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Trump’s Bold East Asia Defense Financial Burden-Sharing Campaign

November 21, 2019 in Economics

By Ted Galen Carpenter

Ted Galen Carpenter

President Donald Trump’s repeated demands that the NATO allies pay more of the costs for collective defense have received abundant attention in Congress and the foreign policy community. Defenders of the status quo, alongside media personalities, have screeched that Trump has put in jeopardy Washington’s sacred transatlantic security architecture. But the president’s complaints about U.S. allies free-riding on America’s security efforts are not confined to Europe. As far back as the 2016 presidential campaign, Trump criticized Washington’s East Asian allies, especially South Korea and Japan, for similar laxity.


He has now launched a new phase in his effort to secure greater financial burden-sharing. The first salvo was his demand that Seoul agree to a five-fold increase in its annual payment to offset some of the costs of U.S. troops stationed in that country—a boost that would bring the total to $4.7 billion. Just days later, he called on Tokyo to quadruple its payment for U.S. forces deployed in Japan from $2 billion to $8 billion. There is now rampant speculation that he will adopt a similar stance toward the European allies, especially Germany, leading up to the NATO summit in early December.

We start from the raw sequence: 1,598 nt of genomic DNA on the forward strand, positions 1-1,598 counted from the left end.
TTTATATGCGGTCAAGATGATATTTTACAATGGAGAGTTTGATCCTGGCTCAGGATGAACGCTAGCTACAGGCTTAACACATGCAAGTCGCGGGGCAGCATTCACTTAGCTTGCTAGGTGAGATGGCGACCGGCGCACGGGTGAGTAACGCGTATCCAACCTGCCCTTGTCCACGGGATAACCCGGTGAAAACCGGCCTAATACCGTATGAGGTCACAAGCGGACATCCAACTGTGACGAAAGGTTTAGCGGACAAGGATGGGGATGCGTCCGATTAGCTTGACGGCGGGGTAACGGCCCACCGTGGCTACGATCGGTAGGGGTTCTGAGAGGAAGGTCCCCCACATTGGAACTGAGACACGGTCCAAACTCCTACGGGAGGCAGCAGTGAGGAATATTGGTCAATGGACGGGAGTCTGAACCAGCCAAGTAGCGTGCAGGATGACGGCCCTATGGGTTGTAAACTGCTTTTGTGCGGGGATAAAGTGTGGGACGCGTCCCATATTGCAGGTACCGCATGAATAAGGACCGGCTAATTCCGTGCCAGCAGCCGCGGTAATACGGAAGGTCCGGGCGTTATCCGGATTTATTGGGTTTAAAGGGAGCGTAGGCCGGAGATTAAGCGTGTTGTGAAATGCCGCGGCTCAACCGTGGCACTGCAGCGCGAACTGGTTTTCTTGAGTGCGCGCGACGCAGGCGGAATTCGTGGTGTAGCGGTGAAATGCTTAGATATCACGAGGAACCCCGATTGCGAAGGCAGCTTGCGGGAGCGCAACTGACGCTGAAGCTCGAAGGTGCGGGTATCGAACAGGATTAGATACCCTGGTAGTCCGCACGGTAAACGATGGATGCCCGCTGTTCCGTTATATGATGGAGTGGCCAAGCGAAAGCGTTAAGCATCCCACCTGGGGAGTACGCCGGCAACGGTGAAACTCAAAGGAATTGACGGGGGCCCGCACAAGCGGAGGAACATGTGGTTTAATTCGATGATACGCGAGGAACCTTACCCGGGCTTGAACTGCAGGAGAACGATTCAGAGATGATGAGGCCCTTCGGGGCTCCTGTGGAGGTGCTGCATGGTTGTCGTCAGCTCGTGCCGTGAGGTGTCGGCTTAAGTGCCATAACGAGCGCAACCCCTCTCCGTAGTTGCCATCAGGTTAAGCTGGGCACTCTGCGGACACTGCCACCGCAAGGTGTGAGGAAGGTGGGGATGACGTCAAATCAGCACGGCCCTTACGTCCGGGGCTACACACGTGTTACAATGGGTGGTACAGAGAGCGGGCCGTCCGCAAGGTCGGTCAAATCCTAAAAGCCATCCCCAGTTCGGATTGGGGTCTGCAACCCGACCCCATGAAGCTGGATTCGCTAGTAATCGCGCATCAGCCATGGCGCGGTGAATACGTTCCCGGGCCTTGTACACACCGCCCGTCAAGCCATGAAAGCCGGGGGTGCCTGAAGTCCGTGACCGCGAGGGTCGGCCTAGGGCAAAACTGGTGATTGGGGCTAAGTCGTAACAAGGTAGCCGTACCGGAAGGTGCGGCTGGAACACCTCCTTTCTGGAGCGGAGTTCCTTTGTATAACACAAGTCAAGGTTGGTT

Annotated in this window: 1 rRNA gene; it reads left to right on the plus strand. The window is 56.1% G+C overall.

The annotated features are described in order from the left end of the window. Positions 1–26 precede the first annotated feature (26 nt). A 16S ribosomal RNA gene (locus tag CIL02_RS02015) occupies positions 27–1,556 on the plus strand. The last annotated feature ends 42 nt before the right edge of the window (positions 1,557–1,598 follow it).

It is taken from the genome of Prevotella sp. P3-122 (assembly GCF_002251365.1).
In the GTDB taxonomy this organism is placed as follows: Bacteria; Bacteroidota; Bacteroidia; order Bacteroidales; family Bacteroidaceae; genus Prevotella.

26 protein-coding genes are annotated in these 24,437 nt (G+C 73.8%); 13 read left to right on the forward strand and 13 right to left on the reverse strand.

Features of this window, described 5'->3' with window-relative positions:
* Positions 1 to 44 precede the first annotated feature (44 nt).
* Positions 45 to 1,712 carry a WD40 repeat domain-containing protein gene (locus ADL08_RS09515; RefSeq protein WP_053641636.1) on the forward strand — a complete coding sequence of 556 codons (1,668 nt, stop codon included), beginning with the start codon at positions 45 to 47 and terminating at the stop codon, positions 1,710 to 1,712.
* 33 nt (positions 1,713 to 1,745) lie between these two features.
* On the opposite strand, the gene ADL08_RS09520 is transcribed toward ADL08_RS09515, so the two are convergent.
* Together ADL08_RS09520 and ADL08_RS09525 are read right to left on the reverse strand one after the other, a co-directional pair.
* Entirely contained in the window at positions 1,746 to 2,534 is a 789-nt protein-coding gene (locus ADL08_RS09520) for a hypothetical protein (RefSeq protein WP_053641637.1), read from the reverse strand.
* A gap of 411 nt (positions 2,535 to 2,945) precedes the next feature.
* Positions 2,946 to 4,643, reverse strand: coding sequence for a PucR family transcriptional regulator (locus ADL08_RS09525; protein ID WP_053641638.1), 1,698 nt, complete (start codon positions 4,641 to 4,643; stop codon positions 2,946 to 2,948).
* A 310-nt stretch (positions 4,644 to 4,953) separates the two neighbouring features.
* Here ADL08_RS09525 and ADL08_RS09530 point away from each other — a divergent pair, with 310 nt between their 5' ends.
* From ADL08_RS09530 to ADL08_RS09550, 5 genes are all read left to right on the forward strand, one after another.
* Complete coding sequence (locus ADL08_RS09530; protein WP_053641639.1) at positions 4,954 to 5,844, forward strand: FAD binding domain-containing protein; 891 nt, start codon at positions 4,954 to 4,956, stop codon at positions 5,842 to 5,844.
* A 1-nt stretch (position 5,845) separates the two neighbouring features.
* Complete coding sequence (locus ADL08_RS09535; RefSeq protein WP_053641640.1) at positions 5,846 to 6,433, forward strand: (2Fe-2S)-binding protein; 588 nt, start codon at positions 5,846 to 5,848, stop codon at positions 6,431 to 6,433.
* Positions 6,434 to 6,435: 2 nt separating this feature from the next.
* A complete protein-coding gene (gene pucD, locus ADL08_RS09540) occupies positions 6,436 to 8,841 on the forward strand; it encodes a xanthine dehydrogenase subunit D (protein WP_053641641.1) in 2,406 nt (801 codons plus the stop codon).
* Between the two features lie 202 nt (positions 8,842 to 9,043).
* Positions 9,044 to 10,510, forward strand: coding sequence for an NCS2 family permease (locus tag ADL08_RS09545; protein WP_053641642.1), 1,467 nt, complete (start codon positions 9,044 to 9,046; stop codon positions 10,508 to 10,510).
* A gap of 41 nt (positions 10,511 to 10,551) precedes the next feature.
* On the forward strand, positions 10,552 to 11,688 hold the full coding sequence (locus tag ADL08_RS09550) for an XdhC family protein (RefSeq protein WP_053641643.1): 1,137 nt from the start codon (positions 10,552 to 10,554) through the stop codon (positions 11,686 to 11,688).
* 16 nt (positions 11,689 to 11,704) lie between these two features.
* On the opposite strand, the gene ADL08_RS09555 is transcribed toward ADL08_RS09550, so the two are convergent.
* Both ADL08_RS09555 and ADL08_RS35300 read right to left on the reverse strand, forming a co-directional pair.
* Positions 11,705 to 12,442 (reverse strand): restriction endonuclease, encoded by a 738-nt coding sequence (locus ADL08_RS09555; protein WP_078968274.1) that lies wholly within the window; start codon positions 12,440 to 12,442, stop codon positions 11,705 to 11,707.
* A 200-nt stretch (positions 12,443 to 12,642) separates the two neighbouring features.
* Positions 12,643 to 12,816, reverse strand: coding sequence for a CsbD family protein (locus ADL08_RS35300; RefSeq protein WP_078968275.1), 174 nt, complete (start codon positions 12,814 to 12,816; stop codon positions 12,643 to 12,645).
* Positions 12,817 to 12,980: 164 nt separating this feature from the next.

In one sense, Trump’s demands are logical and long overdue. Historically, empires typically do not subsidize their security dependents. Washington’s policy since the late 1940s is an oddity in that respect. U.S. leaders have long complained about how its allies shamelessly allow the United States to pay for their security, but they have never taken substantive actions to halt this financial tactic. And despite Trump’s bombast during his presidential campaign and first months in the office about an America First foreign policy that would insist on greater burden-sharing, his actions followed the pattern of impotent grousing. Indeed, one of the Trump administration’s first actions was to dispatch Secretary of Defense James Mattis on a mission to reassure the NATO members and the East Asian allies of Washington’s undying dedication to their security. As with previous administrations, such fawning undercut any incentive the allies might have had to alleviate U.S. alliance burdens.


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